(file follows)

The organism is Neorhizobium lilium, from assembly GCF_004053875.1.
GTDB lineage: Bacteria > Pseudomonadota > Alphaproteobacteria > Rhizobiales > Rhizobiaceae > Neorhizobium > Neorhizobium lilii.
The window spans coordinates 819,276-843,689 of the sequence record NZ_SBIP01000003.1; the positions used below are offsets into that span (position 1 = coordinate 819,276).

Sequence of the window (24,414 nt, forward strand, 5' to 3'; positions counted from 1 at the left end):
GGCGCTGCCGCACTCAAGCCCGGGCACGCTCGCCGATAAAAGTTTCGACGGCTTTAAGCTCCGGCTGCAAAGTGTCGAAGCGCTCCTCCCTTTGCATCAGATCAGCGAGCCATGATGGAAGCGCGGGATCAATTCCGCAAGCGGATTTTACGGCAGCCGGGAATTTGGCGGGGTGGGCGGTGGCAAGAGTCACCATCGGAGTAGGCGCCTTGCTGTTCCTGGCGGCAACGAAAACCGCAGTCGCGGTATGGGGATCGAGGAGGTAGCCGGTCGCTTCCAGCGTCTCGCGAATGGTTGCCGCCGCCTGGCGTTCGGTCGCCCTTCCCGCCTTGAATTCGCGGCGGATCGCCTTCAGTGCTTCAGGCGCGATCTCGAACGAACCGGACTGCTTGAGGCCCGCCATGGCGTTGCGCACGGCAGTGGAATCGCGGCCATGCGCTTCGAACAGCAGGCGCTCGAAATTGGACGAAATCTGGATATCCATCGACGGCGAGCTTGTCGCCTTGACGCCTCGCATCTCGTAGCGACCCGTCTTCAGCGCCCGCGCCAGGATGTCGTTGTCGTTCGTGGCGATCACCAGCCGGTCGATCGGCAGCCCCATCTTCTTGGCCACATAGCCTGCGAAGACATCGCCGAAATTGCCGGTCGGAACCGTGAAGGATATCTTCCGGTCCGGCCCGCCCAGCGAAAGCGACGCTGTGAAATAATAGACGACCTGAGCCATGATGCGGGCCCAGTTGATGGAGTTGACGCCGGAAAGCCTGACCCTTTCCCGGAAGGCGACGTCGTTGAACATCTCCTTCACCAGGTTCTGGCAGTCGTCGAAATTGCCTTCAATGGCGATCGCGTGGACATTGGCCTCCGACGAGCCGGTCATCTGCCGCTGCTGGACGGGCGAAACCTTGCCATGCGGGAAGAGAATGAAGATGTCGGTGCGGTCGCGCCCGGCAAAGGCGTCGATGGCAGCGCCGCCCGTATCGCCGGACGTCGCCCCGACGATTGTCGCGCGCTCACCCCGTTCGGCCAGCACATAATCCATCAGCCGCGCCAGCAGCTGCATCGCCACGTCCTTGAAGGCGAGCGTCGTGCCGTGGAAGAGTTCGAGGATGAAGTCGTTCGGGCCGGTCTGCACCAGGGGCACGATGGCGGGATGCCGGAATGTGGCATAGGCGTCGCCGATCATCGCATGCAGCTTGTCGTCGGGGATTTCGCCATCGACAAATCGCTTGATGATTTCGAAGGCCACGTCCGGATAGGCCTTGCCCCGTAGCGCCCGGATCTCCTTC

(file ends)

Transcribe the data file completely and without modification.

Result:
The organism is Neorhizobium lilium, from assembly GCF_004053875.1.
GTDB lineage: Bacteria > Pseudomonadota > Alphaproteobacteria > Rhizobiales > Rhizobiaceae > Neorhizobium > Neorhizobium lilii.
The window spans coordinates 819,276-843,689 of the sequence record NZ_SBIP01000003.1; the positions used below are offsets into that span (position 1 = coordinate 819,276).

Sequence of the window (24,414 nt, forward strand, 5' to 3'; positions counted from 1 at the left end):
GGCGCTGCCGCACTCAAGCCCGGGCACGCTCGCCGATAAAAGTTTCGACGGCTTTAAGCTCCGGCTGCAAAGTGTCGAAGCGCTCCTCCCTTTGCATCAGATCAGCGAGCCATGATGGAAGCGCGGGATCAATTCCGCAAGCGGATTTTACGGCAGCCGGGAATTTGGCGGGGTGGGCGGTGGCAAGAGTCACCATCGGAGTAGGCGCCTTGCTGTTCCTGGCGGCAACGAAAACCGCAGTCGCGGTATGGGGATCGAGGAGGTAGCCGGTCGCTTCCAGCGTCTCGCGAATGGTTGCCGCCGCCTGGCGTTCGGTCGCCCTTCCCGCCTTGAATTCGCGGCGGATCGCCTTCAGTGCTTCAGGCGCGATCTCGAACGAACCGGACTGCTTGAGGCCCGCCATGGCGTTGCGCACGGCAGTGGAATCGCGGCCATGCGCTTCGAACAGCAGGCGCTCGAAATTGGACGAAATCTGGATATCCATCGACGGCGAGCTTGTCGCCTTGACGCCTCGCATCTCGTAGCGACCCGTCTTCAGCGCCCGCGCCAGGATGTCGTTGTCGTTCGTGGCGATCACCAGCCGGTCGATCGGCAGCCCCATCTTCTTGGCCACATAGCCTGCGAAGACATCGCCGAAATTGCCGGTCGGAACCGTGAAGGATATCTTCCGGTCCGGCCCGCCCAGCGAAAGCGACGCTGTGAAATAATAGACGACCTGAGCCATGATGCGGGCCCAGTTGATGGAGTTGACGCCGGAAAGCCTGACCCTTTCCCGGAAGGCGACGTCGTTGAACATCTCCTTCACCAGGTTCTGGCAGTCGTCGAAATTGCCTTCAATGGCGATCGCGTGGACATTGGCCTCCGACGAGCCGGTCATCTGCCGCTGCTGGACGGGCGAAACCTTGCCATGCGGGAAGAGAATGAAGATGTCGGTGCGGTCGCGCCCGGCAAAGGCGTCGATGGCAGCGCCGCCCGTATCGCCGGACGTCGCCCCGACGATTGTCGCGCGCTCACCCCGTTCGGCCAGCACATAATCCATCAGCCGCGCCAGCAGCTGCATCGCCACGTCCTTGAAGGCGAGCGTCGTGCCGTGGAAGAGTTCGAGGATGAAGTCGTTCGGGCCGGTCTGCACCAGGGGCACGATGGCGGGATGCCGGAATGTGGCATAGGCGTCGCCGATCATCGCATGCAGCTTGTCGTCGGGGATTTCGCCATCGACAAATCGCTTGATGATTTCGAAGGCCACGTCCGGATAGGCCTTGCCCCGTAGCGCCCGGATCTCCTTC